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Religion Sections Appear in a Minority of Newspapers. ... Some Newspapers Reflect Better Than Others Their Community, Nation, and ...

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Religion in American Newspapers

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Religion in American Newspapers

University of Rochester

April 30, 2003

A Critique and Challenge

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  • To analyze what Americans learn about religion from reading the newspaper.

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The Atlanta Journal-Constitution

The Boston Globe

The Chicago Tribune

The Dallas Morning News

The Denver Post

The Los Angeles Times

The New York Times

The Rochester Democrat and Chronicle

The Seattle Post-Intelligencer

USA Today

The Wall Street Journal

The Washington Post


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Religion is Mentioned Far More Often Than it is the Subject of a Story.

  • Religion Stories: 1,402

  • Religion Mentions: 4,918

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Religion is Widely Used as a Criterion of Identity.

  • To add important information to the article

  • Superfluous identity markers

  • Negative stereotype identity markers

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Religion Stories Most Frequently Describe Religion in Political and Legal Terms.

  • 49% included references to political, legal, and criminal activities

  • 20% were exclusively political or legal

  • 28% discussed religious beliefs and values

  • 10% were exclusively beliefs and values

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Coverage of the Religious Lives of African-Americans, Hispanics, and Women is Disproportionately Low.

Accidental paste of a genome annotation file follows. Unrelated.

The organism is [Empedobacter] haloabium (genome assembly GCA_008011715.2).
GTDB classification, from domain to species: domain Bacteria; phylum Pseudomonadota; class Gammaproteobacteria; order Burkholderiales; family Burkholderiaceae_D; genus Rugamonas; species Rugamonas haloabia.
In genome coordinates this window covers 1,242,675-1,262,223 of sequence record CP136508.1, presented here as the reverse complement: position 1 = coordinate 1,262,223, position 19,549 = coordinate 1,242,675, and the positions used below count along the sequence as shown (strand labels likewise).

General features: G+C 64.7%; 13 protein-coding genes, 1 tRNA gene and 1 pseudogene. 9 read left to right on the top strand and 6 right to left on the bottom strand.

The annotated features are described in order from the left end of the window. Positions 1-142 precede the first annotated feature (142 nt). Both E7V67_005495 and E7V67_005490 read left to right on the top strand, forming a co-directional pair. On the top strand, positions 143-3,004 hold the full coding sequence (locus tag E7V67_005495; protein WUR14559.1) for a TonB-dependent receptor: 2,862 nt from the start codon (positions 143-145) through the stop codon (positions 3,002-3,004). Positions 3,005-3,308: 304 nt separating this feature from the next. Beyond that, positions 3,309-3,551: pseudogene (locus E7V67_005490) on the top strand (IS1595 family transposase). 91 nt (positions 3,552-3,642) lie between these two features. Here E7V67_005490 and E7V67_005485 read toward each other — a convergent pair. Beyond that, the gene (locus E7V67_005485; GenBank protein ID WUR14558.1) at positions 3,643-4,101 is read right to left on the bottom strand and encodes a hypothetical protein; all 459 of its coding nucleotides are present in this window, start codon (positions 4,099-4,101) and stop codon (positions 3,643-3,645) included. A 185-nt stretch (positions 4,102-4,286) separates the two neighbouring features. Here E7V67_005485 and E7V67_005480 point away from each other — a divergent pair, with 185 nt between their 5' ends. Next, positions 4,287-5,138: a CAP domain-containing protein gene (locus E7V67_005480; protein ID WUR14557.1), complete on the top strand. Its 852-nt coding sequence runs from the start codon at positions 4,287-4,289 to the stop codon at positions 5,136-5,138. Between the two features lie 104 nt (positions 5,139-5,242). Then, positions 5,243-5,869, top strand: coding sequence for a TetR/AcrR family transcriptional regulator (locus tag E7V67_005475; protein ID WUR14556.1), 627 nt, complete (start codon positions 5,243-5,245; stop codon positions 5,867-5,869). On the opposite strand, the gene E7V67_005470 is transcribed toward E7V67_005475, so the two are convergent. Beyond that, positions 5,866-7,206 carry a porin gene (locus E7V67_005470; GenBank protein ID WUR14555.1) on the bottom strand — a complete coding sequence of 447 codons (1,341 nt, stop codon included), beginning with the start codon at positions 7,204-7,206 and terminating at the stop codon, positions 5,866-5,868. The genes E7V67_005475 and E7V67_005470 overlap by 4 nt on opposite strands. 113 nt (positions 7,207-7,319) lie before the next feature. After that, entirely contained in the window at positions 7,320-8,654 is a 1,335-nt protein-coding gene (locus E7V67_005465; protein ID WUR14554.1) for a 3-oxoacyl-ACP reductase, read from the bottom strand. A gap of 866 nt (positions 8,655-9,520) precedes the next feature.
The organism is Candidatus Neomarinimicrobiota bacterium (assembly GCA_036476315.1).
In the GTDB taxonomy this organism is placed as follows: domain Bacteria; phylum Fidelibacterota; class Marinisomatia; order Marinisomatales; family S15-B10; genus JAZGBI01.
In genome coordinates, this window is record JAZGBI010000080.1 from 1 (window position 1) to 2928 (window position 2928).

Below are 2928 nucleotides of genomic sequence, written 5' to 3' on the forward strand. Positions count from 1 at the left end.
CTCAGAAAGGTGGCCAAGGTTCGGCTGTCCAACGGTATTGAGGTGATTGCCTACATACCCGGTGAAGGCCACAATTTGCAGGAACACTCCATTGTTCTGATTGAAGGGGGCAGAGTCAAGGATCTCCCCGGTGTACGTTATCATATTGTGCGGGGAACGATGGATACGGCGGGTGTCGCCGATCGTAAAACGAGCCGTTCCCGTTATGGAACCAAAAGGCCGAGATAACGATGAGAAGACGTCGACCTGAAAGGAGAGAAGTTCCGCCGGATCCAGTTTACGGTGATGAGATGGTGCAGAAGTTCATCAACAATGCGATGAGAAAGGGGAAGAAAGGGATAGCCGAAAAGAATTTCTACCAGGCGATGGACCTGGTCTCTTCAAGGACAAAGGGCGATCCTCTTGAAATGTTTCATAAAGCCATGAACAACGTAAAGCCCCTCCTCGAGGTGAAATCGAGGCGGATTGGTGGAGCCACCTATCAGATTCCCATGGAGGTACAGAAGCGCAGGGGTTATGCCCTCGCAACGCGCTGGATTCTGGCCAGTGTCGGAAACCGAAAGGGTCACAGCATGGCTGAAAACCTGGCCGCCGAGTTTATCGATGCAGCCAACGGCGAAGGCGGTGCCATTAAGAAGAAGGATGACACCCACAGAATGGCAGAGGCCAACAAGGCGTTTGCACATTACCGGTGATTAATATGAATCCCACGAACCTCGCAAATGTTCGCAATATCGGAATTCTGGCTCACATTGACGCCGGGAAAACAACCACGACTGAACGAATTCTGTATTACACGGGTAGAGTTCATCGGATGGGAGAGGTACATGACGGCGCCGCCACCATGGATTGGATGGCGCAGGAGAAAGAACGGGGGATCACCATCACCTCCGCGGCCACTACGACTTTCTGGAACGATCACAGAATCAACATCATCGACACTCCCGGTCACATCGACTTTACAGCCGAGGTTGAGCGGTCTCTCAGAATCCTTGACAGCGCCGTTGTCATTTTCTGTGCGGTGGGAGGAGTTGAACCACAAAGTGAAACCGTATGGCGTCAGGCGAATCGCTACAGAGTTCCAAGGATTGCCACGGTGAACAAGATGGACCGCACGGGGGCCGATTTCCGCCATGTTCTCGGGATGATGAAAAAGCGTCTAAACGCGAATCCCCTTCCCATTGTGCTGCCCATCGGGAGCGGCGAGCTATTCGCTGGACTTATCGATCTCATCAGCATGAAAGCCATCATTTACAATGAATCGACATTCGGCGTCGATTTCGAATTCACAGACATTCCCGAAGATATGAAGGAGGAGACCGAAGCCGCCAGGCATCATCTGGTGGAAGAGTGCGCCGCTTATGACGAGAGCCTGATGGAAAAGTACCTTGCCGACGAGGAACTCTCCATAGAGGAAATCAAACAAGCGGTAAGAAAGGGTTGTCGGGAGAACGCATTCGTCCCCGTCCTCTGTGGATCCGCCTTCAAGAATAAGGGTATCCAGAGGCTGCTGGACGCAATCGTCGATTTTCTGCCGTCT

• 51% of Americans are women

  • 12% are African-American

  • 14% are Hispanic

  • Cities with high minority populations still contained few religious references to these communities

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Coverage of Islam is Disproportionate to the Percentage of Muslims in the U.S. Its Coverage is Predominantly Associated With Criminality and Bad Deeds.

  • 1% of Americans are Muslim

  • 74% of Americans are Christian

  • Islam appears in 2,231 mentions vs. Christianity’s 3,822

  • Islam appears in 331 stories vs. Christianity’s 960

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Roman Catholicism is More Often Linked With Bad Deeds and Criminality Than With Catholic Beliefs and Values.

  • 31% of stories about Catholicism referenced bad deeds and criminality

  • In The Boston Globe, 47% of stories about Catholicism referenced bad deeds and criminality

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Coverage of Protestantism, Judaism, and Other Religions is More Balanced Than Coverage of Catholicism.

  • Protestantism and Judaism stories generally included good deeds, practices, beliefs and values

  • Protestantism is underrepresented in terms of the percentage of the American population